Competition occurs in virtually every ecosystem in nature. This type of relationship develops when more than one organism in an environment requires the same thing in order to survive. When food and shelter are plentiful, there is no competition--it only takes place when there is not enough to go around. Competition often results in the survival of the fittest.
Competition often occurs between members of the same species. This is known as intraspecific competition. It is a common type of competition because animals of the same species often live in great numbers in a particular area. These individuals compete for limited resources like food, shelter and mates.
This type of competition acts to keep the population under control. If there is a limited amount of food to go around, the environment can only feed so many individuals of the same species. This results in the survival of those most capable of competing and winning. Similar regulation occurs when individuals compete over shelter, especially dens necessary for raising young. In some cases (e.g., in the case of young male lions), animals that lose this type of competition are driven from the group and from the area.
Interspecific competition occurs when members of more than one species compete for the same resource. For example, woodpeckers and squirrels compete for nesting rights in the same holes and spaces in trees, while the lions and cheetahs of the African savanna compete for the same antelope and gazelle prey.
Even though individual animals are competing for the same shelter or food, interspecific competition is usually less critical than intraspecific competition. For example, the antelope is not the lion's only prey. Because of this, the lion can choose whether to compete for antelope or to look elsewhere. Animals of different species typically compete with each other only for food, water and shelter. However, they may compete with members of their own species for mates and territory as well.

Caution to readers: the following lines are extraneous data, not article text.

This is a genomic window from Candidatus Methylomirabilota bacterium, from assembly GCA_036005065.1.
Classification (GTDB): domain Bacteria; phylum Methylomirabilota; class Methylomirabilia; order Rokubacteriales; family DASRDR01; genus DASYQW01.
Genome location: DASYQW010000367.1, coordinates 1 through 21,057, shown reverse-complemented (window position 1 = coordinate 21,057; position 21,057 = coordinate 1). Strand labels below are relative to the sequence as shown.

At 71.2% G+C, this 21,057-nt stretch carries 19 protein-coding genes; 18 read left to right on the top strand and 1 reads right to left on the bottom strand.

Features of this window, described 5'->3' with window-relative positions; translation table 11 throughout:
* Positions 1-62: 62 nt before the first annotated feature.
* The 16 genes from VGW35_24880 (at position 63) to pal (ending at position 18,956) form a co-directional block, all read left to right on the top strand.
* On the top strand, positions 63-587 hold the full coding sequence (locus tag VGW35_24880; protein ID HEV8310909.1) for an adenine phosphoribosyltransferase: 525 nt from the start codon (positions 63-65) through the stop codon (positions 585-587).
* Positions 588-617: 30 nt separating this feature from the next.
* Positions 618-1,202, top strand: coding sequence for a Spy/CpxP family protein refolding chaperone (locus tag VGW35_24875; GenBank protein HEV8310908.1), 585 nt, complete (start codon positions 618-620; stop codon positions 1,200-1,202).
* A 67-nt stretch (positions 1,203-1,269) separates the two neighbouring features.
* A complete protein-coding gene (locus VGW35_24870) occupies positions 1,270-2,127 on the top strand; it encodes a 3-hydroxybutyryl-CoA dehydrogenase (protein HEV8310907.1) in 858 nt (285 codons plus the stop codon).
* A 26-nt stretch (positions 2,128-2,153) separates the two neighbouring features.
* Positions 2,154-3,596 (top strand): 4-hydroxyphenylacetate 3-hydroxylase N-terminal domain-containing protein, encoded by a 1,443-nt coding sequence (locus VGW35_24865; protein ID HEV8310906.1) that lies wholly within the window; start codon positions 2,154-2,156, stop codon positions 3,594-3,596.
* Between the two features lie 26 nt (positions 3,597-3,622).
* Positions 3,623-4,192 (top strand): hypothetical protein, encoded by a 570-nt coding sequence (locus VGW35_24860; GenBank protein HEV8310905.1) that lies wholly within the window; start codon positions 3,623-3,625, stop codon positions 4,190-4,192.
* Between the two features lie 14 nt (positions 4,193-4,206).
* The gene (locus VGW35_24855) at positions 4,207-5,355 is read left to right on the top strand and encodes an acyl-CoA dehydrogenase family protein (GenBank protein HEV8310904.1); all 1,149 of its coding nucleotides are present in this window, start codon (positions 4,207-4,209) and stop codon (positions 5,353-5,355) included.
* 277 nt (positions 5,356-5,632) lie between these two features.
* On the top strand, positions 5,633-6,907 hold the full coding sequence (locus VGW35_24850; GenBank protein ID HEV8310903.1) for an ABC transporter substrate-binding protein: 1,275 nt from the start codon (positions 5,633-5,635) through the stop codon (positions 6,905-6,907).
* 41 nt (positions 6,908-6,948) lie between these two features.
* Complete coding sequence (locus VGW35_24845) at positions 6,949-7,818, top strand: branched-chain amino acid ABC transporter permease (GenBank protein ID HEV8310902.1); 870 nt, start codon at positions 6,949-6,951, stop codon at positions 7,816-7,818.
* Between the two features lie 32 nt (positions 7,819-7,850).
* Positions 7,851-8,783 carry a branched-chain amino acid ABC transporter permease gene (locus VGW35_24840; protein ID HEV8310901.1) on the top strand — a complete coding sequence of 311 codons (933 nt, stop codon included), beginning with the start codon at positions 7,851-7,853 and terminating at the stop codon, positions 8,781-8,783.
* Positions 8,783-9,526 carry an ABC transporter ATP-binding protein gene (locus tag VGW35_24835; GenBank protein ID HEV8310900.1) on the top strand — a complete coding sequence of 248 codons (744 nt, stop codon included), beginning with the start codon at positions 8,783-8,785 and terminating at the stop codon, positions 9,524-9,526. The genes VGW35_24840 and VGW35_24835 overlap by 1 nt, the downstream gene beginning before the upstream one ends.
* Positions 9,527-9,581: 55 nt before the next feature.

Competition Among Plants
Plants also compete for space, nutrients and resources such as water and sunlight. This competition can shape the appearance of the ecosystem. For example, the floor of a deciduous forest is not as full of plant life as might be thought. The taller trees shield the forest understory from sunlight, making it possible for the growth of mainly shade-tolerant plants. The life cycles of some plants are also impacted because many shorter plants flower and bear seeds before the leaves of the taller trees are fully developed, which makes it possible for shorter plants to receive sunlight.
Desert plants have developed shallow, far-reaching roots systems in order to successfully compete for valuable water resources, which is an example of how competition can affect the evolution of a species.
Competitive relationships are thought to be at least partially responsible for the evolutionary process. In natural selection, the individuals of a species that are best adapted to the environment around them survive to reproduce and pass on the genetics that make them well adapted. This can be seen in the development of the giraffe when the giraffe competes with other grazing herbivores such as zebras and antelope for food. Giraffes with longer necks are able to reach the leaves of high tree branches, giving them access to more food and a better chance of passing their genetics on to their offspring.
Exploitative competition, which is the use of resources that make it impossible for others to use them, can result in the extinction of a species or an evolution that allows that species to find another route of survival. This can include finding another food source or adapting nests to suit another type of shelter.